Retailers said they are capturing profitable general merchandise sales with larger seasonal and holiday displays.
The margins that seasonal general merchandise promotions carry have prompted nonfood buyers to increase display space along the wall of values and promotional aisles, at checkout racks and on shared grocery endcaps.
With seasonal promotions accounting for about 20% of annual general merchandise volume, Harps Food Stores, Springdale, Ark., has general merchandise promotions "running all the time since they generate at least that much volume throughout the different seasons," said Art Bundy, director of nonfood. Promoting general merchandise at a 40- to 80-foot seasonal aisle, on endcaps and four-sided island racks during the different seasons is now a priority at Harps.
"At Halloween we'll pull together grocery products, candy and the related tie-in Halloween accessories and costumes. We'll do the same at Christmas with candy and other general merchandise," Bundy said.
Harps considers shared display space with grocery as a natural progression of supermarket nonfood merchandising. "If grocery has something big going they'll expand a display, and we'll do the same in a shared relationship with that department," Bundy added.
A steady flow of seasonal promotions arranged in one area can pique shopper curiosity about general merchandise, and is "tremendously important" to sales, said Kyle Holdaway, nonfood manager at Harmon's City, West Valley City, Utah.
About 60% of Harmon's general merchandise sales are displayed in the nonfood, hardware section of stores. "That's where the majority of our seasonal general merchandise promotions are set," said Holdaway. Harmon's devotes over 200 running feet to its seasonal general merchandise promotions, including space at a grocery gondola promotion section.
Holdaway said among seasonal general merchandise promotions dollar-day events work well, and he's looking for a new twist for upcoming nonfood promotions.
Positioning point-of-sale materials builds excitement and alerts customers to featured items and pricing. This, he said, is crucial to successful seasonal general merchandise promoting.
When Rosauers Supermarkets, Spokane, Wash., promotes general merchandise at major holidays throughout the year, the chain's nonfood merchandisers "stack it high and we sell a bunch of it," said Norm Carpenter, director of general merchandise.
Rosauers maximizes its seasonal displays with dedicated display areas set up on 16 to 20 feet of gondolas on two sides of an aisle. Moreover, a 12- to 14-foot-long table is positioned in the center of the aisle, with additional displays arranged on endcaps and at lobby areas.
The chain purchases some seasonal promotion on a guaranteed basis. On outright purchase programs, "you've got to make your money on selling 80% and giving the last 20% away and hope the blend works out in your favor," said Carpenter.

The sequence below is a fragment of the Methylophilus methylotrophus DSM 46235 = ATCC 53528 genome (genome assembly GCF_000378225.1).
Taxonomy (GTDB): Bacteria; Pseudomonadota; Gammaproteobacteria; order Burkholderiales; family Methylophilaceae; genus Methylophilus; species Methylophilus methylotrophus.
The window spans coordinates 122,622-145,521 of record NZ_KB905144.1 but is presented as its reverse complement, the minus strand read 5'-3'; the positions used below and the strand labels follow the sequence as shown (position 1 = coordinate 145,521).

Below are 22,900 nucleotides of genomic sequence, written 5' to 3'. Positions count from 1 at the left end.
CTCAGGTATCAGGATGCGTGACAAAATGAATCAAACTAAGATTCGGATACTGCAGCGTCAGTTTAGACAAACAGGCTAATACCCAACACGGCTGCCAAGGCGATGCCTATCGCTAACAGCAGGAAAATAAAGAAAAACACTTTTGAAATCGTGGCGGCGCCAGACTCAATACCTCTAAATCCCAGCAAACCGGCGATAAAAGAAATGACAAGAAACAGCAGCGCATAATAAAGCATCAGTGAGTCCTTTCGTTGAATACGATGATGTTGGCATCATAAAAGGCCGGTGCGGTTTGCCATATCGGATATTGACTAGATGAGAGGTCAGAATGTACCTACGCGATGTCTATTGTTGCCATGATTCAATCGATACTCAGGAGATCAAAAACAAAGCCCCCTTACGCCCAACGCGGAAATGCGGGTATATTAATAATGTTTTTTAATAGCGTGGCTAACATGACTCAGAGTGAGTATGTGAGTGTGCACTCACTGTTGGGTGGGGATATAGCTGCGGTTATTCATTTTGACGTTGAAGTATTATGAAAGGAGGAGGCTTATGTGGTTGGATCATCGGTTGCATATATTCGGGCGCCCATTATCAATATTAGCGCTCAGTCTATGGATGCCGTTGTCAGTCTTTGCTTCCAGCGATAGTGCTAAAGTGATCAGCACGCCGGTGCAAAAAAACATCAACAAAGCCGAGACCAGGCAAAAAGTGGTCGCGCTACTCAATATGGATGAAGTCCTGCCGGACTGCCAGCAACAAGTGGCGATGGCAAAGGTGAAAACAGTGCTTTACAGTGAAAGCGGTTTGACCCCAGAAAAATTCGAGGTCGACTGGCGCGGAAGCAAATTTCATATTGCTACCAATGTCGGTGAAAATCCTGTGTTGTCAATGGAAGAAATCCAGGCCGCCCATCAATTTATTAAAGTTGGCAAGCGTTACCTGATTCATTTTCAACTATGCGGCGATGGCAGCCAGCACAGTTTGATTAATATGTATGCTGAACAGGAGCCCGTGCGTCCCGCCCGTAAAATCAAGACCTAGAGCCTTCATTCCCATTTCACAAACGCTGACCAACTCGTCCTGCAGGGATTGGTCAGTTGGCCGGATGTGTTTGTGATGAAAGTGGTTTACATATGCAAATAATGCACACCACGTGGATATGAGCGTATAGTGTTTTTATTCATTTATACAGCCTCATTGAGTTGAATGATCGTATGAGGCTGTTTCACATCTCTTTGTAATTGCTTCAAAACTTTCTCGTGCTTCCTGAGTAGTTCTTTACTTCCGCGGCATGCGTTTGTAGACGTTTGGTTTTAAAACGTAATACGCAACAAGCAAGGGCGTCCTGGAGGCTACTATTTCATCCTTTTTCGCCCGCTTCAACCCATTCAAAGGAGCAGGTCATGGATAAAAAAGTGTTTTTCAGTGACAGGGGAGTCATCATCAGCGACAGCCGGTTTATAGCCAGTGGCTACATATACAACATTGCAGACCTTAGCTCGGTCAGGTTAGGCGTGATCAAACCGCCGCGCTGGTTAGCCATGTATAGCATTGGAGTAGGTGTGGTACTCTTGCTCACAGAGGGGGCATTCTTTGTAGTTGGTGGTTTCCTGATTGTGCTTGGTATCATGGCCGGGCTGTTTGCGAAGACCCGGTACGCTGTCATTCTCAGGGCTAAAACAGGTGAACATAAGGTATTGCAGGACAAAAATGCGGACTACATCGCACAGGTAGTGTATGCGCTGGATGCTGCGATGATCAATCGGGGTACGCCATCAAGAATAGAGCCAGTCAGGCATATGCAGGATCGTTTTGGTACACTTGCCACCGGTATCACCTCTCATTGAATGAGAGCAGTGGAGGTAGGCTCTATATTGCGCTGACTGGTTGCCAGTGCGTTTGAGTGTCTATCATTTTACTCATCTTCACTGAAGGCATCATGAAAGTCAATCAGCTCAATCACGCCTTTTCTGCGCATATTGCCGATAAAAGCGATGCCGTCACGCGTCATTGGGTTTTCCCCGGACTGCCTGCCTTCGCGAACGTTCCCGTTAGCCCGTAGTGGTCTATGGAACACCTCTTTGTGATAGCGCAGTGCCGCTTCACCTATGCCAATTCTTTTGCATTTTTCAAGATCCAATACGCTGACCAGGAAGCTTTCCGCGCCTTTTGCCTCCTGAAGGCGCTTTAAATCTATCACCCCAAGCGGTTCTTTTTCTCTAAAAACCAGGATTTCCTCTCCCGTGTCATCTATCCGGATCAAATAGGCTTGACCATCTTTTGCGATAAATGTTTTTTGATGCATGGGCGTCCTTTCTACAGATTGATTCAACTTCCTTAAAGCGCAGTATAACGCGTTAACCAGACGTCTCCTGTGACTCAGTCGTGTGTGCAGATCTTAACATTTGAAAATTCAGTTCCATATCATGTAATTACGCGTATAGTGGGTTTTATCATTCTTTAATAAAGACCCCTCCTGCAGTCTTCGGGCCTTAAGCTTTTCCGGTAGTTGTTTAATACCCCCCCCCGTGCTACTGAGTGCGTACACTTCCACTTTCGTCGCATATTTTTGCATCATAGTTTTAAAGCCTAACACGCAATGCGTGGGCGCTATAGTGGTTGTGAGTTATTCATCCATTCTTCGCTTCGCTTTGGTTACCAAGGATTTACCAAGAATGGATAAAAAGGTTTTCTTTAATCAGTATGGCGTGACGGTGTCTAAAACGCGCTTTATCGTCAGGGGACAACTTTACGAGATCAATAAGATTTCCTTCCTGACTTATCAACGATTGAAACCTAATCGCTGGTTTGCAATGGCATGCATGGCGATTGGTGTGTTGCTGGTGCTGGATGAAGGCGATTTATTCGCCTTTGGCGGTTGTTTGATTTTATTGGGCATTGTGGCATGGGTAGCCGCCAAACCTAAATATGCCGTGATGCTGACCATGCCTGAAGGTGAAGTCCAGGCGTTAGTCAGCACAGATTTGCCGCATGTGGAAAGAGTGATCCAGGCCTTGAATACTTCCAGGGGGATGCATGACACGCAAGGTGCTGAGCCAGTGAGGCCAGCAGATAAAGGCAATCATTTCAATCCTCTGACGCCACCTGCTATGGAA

"Whether we do the best job in being competitive in the products is difficult to say. With all the mass market retailers around, we try to watch our margins," added Carpenter.
The buyers, store managers and general merchandise clerks at Ray's Food Place, Brookings, Ore., attend nonfood shows with buying decisions based, in part, "on the display space allocated for each seasonal event," said Dan Van Zant, supervisor buyer of general merchandise and health and beauty care.
Ray's allocates endcaps and lobby areas to seasonal general merchandise event promotions, ranging from gardening and spring cleaning to outdoor living and Thanksgiving.
General merchandise-themed event promotions are planned well in advance of the different seasons, with space considerations always lurking in the background, according to Van Zant.
For example, at an upcoming nonfood trade show buyers will book orders for the first half of 1997 linked "to a precommitment of [store-level] space being set aside for these products," said Van Zant.
General merchandise seasonal promotions are growing in importance and size at retailers supplied by Associated Wholesalers Inc., York, Pa., according to Charles Yahn, vice president of general merchandise.
About 20% more space is being devoted to seasonal promotion displays at store level, with the added room coming from the grocery department.
"Seasonal displays used to be built out of typical dry grocery products, but this has changed. More general merchandise products are now being integrated into larger space at seasonal aisles," said Yahn.
Sales per linear foot vary by product type, quality level and price point, according to the wholesaler executive.
"If you put out good quality items priced correctly, sales per linear foot will be increased. Consumers recognize value more now and are more price-sensitive on branded items," said Yahn.
Angeli Foods, Menominee, Mich., gives seasonal general merchandise promotions a big play at prominent positions "since they are key to moving general merchandise," said Polly Smith, general merchandise coordinator.
"Seasonal promotions give us the highest rings, and they seem to be getting bigger every year. We no longer have to fight for space. Many of these promotions just make the store click," said Smith.
Angeli featured a 24-foot back-to-school set with a vast array of items, and in October will promote window clings, pails, pumpkin carvers, masks and costumes in that area. "We run this type of promotion all the time, including at the front end," added Smith.
Angeli's spring-cleaning promotion was set against a wall of value, with laundry soap and cleaning implements tied-in on 8 feet of space. "We do the same with Rubbermaid food storage containers, and cross-merchandise these seasonal promotions on many of the 20 to 30 endcaps in our stores," added Smith.